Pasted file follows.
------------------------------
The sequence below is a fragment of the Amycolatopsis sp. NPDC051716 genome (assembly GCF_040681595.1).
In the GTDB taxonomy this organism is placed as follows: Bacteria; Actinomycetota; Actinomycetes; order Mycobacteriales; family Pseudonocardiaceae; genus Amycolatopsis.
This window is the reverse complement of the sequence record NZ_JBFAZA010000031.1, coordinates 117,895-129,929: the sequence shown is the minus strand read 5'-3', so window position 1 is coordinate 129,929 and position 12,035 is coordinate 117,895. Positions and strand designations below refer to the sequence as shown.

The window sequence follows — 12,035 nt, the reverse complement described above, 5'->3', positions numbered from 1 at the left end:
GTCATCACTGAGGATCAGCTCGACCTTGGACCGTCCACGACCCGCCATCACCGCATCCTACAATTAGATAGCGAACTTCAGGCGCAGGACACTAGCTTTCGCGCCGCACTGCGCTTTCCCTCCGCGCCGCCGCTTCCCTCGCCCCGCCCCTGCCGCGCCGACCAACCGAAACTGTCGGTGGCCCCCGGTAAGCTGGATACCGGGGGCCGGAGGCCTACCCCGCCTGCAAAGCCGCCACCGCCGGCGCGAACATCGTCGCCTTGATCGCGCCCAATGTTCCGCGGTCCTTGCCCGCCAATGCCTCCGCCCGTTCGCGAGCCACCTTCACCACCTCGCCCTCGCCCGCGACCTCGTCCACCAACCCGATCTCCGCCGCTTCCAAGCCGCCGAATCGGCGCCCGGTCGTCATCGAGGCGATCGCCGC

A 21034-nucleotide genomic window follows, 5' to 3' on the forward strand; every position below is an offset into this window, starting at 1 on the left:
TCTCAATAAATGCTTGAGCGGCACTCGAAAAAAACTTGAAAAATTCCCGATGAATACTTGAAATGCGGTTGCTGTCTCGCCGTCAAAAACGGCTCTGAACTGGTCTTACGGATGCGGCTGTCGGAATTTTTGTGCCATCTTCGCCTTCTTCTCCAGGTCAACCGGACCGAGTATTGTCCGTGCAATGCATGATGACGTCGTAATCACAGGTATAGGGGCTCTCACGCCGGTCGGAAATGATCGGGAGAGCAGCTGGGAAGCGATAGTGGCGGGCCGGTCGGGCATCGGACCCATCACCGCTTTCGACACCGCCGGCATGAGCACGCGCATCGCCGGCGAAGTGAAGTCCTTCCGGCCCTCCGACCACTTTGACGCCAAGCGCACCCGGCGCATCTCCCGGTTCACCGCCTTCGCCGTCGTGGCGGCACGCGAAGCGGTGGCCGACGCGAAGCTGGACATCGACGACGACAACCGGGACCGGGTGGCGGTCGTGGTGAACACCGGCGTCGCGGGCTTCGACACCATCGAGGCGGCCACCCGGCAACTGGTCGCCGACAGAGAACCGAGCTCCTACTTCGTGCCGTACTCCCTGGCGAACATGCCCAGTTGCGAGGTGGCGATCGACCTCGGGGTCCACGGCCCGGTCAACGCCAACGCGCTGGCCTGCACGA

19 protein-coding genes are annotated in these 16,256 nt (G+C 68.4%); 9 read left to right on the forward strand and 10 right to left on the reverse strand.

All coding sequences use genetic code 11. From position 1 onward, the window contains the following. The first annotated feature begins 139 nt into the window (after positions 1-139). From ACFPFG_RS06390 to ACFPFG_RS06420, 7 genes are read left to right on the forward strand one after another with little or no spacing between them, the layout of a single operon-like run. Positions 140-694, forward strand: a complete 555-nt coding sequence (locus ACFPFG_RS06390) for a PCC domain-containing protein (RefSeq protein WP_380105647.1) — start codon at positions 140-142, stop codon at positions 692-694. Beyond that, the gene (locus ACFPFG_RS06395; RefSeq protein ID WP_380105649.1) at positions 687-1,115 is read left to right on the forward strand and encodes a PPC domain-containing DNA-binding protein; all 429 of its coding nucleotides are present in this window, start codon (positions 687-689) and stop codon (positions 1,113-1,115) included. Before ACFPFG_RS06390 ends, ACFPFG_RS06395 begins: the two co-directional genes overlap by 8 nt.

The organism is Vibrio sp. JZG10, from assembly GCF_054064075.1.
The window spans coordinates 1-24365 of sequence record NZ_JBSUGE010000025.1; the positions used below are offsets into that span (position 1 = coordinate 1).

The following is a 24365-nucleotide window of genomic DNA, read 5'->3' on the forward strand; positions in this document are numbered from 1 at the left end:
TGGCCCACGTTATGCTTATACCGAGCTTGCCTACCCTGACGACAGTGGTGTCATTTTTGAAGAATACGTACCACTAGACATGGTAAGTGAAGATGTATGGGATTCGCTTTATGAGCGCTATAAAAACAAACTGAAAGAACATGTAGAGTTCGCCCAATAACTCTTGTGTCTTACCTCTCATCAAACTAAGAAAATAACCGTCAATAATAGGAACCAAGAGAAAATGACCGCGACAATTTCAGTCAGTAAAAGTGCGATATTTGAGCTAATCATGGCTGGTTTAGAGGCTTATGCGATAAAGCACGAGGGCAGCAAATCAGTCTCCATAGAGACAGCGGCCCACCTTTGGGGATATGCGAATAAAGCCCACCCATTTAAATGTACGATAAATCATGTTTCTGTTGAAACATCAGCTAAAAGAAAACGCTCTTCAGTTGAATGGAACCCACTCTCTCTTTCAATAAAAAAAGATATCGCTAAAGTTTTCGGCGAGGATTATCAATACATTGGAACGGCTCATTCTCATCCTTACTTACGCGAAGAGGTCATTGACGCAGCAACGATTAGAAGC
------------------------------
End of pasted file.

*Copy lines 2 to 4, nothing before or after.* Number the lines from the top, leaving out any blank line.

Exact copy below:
In the GTDB taxonomy this organism is placed as follows: Bacteria; Actinomycetota; Actinomycetes; order Mycobacteriales; family Pseudonocardiaceae; genus Amycolatopsis.
This window is the reverse complement of the sequence record NZ_JBFAZA010000031.1, coordinates 117,895-129,929: the sequence shown is the minus strand read 5'-3', so window position 1 is coordinate 129,929 and position 12,035 is coordinate 117,895. Positions and strand designations below refer to the sequence as shown.

The window sequence follows — 12,035 nt, the reverse complement described above, 5'->3', positions numbered from 1 at the left end: